When it comes to creating a neural network for the mobile app, there are three significant bottlenecks: Data collection and preparation, Setup and Training of the model, and Integration of a model to your app.
In this tutorial, we show you how MakeML helps to tackle the first one. We are going to use MakeML's Video Annotation Tool that will help us to create an annotated Object Detection dataset of 500 images in less than 5 minutes.
A friend of mine once said to me that he had found a couple of postage stamps in his friend's collection, that costs 7000$. He asked me if we can create an app that detects expensive postage stamps.
This proposal was just an idea for an app, lots of which appears in every long conversation of tech-savvy people. However, I have seen an excellent opportunity in this proposal to show off how MakeML's Video Annotation Tool can be utilized.
Our example app was made using 1 short videos of a postage stamp. Here is an app that I've created the same evening that this app idea was told to me:
Note: Our model has obvious limitations. We have added only one stamps type in our dataset. That's why it detects only this postage stamp. Also, it makes it better in the same lighting conditions in which the annotation video has been taken.
Creating Dataset: Images Preparation
Because I don't have any expensive postage stamps in my possession, I googled "Most valuable stamps" and have downloaded an image of one very valuable stamp. Then I have printed it out. As a result, I have a fake valuable stamp, which I think will be enough for our example purposes. This step was the most time-consuming in the whole tutorial :)
As we know, we need many images to create a dataset using which we can train a neural network. Actually, in this example, we didn't prepare any images. I had shot one small video with this fake rare postage stamp. Here are this video:
In a few minutes, we will get around 150 annotated images from this video. A video, that I had taken has 24 frames per second. It means that we can extract around 150 images from 6 seconds. In the next chapter of this tutorial, we will show you how you can do this.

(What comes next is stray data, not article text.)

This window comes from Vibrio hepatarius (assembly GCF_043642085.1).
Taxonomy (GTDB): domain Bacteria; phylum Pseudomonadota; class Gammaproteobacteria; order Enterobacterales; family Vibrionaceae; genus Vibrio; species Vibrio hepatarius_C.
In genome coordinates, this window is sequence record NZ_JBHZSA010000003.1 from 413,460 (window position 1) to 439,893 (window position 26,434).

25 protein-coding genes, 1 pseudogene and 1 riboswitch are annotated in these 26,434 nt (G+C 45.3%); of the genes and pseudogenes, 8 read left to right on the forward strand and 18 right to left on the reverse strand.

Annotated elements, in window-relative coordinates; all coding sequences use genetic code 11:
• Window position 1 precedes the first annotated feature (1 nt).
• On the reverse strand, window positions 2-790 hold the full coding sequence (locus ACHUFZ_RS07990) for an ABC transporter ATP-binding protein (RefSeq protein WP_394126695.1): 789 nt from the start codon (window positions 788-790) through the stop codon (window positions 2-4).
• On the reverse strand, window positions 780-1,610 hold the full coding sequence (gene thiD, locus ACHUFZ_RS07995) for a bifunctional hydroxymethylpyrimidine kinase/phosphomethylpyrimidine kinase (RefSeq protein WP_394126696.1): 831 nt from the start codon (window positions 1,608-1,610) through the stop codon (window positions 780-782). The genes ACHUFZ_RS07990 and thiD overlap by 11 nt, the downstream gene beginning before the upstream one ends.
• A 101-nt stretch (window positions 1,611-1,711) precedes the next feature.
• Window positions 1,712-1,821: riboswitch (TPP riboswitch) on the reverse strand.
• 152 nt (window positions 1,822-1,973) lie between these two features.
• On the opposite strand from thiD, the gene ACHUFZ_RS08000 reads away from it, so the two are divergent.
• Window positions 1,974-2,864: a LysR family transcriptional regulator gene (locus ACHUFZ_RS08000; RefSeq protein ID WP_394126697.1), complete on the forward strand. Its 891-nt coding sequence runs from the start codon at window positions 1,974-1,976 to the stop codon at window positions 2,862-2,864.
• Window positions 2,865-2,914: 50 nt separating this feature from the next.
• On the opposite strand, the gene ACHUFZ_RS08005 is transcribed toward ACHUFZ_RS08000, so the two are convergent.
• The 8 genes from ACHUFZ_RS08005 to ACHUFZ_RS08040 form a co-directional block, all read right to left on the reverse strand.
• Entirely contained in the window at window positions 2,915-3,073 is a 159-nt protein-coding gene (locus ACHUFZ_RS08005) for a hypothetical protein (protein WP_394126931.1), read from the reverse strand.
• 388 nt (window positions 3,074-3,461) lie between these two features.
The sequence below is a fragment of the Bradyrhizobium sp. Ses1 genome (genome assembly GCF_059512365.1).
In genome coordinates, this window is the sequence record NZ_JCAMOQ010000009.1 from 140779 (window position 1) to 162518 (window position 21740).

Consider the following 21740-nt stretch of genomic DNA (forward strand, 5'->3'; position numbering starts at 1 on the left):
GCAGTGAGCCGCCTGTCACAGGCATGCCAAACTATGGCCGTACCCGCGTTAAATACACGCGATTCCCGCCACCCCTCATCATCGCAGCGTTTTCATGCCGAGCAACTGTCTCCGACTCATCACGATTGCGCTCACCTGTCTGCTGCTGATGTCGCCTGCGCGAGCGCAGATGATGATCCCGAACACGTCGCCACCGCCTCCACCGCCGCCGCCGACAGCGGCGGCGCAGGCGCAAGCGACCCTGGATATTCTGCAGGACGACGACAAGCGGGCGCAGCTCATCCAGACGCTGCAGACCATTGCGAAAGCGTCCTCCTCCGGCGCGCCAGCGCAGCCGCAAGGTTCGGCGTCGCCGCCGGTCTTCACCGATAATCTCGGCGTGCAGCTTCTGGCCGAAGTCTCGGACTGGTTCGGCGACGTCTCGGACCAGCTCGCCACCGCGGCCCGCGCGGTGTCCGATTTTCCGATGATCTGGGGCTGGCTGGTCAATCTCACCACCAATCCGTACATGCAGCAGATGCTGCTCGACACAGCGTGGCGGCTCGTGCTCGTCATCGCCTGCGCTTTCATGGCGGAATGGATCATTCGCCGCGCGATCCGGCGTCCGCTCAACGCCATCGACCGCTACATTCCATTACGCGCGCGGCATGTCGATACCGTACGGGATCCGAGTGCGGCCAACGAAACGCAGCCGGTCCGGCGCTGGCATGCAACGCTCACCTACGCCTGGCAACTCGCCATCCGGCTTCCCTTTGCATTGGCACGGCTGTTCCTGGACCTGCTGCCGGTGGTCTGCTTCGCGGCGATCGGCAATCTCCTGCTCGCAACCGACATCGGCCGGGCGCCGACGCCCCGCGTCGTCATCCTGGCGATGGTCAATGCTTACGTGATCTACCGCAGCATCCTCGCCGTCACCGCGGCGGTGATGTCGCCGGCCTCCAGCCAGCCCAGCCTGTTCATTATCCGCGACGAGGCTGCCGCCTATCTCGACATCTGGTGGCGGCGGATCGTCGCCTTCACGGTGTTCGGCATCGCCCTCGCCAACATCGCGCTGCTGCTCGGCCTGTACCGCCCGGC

Creating Dataset: Images Markup
It took me around 5 minutes to capture the videos and to send them from my iPhone to my Mac. From this point, we need to markup them. To do this, we'll use MakeML app:
- Open MakeML app and create a new MakeML project.
- Select Object Detection dataset type and Tensorflow training configuration, enter a project name, and press the "Create" button.
- Press the "Import Video" button and select a video that you have captured before.
- To annotate our stamp, we need to tap and drag over it on the first frame, enter the annotation title (they merge if you already have this annotation title in your project), press ok, set the number of images per frame, and press the import button. The object tracking algorithm will track the object on the video and will automatically add annotated images to your dataset.
In the postage stamps project, I had set training configuration parameters as follows:
- Batch size - 24
- Number of iterations - 3000
To start our training, we need to press the "Run" button.
After you have pressed the "Run" button, the dataset uploads to MakeML servers and training of the model starts. You just need to wait until your model is ready. The parameter you can monitor at training screen is Loss. I have explained what this parameter means a bit deeper in the Nails tutorial.
When the training of the model is finished, you can export it and receive a .coreml file, which is ready for integrating into your iOS app. All you need is to press the "Export model" button.
Integration of model with iOS app
Integration of the model with iOS app is the final step of this tutorial. After exporting the model, you will receive a package. We need model.mlmodel file from this package.
We have prepared a project in which you can easily run and test your CoreML Object Detection models. You can download it from Github.
You need to open the project, drag-and-drop your "model.mlmodel" to it. Then change the modelURL variable in "ObjectDetectionViewController.swift" with "model.mlmodel". That's it, you are ready to go and search for expensive postage stamps!